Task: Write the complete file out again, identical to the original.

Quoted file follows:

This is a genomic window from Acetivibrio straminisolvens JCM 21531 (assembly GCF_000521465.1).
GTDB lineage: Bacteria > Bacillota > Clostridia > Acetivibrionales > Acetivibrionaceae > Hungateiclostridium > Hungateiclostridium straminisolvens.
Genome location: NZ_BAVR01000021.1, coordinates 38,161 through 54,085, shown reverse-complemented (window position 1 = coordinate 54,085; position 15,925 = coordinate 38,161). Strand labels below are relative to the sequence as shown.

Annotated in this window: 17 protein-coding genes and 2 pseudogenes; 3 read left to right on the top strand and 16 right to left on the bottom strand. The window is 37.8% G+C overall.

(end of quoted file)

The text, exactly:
This is a genomic window from Acetivibrio straminisolvens JCM 21531 (assembly GCF_000521465.1).
GTDB lineage: Bacteria > Bacillota > Clostridia > Acetivibrionales > Acetivibrionaceae > Hungateiclostridium > Hungateiclostridium straminisolvens.
Genome location: NZ_BAVR01000021.1, coordinates 38,161 through 54,085, shown reverse-complemented (window position 1 = coordinate 54,085; position 15,925 = coordinate 38,161). Strand labels below are relative to the sequence as shown.

Annotated in this window: 17 protein-coding genes and 2 pseudogenes; 3 read left to right on the top strand and 16 right to left on the bottom strand. The window is 37.8% G+C overall.